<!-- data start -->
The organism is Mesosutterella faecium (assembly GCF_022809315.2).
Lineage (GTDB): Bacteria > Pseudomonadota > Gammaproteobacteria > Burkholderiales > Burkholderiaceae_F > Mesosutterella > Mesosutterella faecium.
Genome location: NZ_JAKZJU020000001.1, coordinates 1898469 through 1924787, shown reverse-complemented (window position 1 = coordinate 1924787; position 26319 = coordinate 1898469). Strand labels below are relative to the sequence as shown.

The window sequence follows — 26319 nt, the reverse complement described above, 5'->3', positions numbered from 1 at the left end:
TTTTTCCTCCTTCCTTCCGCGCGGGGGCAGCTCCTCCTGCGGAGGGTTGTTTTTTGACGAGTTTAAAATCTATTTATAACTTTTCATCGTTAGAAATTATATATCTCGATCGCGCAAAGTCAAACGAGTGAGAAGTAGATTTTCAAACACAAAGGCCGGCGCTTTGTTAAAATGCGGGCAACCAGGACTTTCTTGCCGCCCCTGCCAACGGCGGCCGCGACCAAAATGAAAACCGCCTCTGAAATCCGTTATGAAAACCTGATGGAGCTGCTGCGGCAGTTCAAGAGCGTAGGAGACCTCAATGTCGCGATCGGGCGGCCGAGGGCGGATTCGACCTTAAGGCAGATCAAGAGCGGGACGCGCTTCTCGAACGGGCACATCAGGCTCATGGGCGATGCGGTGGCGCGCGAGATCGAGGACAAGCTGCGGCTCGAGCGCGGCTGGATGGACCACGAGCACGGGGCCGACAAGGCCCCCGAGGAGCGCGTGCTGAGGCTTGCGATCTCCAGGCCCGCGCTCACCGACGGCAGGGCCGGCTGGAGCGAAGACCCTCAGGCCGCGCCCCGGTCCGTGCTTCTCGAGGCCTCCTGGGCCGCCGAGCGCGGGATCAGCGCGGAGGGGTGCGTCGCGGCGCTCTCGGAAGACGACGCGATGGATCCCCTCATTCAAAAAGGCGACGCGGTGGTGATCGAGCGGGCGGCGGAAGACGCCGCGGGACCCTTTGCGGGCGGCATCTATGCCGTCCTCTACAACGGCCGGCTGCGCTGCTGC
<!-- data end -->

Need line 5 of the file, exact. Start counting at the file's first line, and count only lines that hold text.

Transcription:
TTTTTCCTCCTTCCTTCCGCGCGGGGGCAGCTCCTCCTGCGGAGGGTTGTTTTTTGACGAGTTTAAAATCTATTTATAACTTTTCATCGTTAGAAATTATATATCTCGATCGCGCAAAGTCAAACGAGTGAGAAGTAGATTTTCAAACACAAAGGCCGGCGCTTTGTTAAAATGCGGGCAACCAGGACTTTCTTGCCGCCCCTGCCAACGGCGGCCGCGACCAAAATGAAAACCGCCTCTGAAATCCGTTATGAAAACCTGATGGAGCTGCTGCGGCAGTTCAAGAGCGTAGGAGACCTCAATGTCGCGATCGGGCGGCCGAGGGCGGATTCGACCTTAAGGCAGATCAAGAGCGGGACGCGCTTCTCGAACGGGCACATCAGGCTCATGGGCGATGCGGTGGCGCGCGAGATCGAGGACAAGCTGCGGCTCGAGCGCGGCTGGATGGACCACGAGCACGGGGCCGACAAGGCCCCCGAGGAGCGCGTGCTGAGGCTTGCGATCTCCAGGCCCGCGCTCACCGACGGCAGGGCCGGCTGGAGCGAAGACCCTCAGGCCGCGCCCCGGTCCGTGCTTCTCGAGGCCTCCTGGGCCGCCGAGCGCGGGATCAGCGCGGAGGGGTGCGTCGCGGCGCTCTCGGAAGACGACGCGATGGATCCCCTCATTCAAAAAGGCGACGCGGTGGTGATCGAGCGGGCGGCGGAAGACGCCGCGGGACCCTTTGCGGGCGGCATCTATGCCGTCCTCTACAACGGCCGGCTGCGCTGCTGC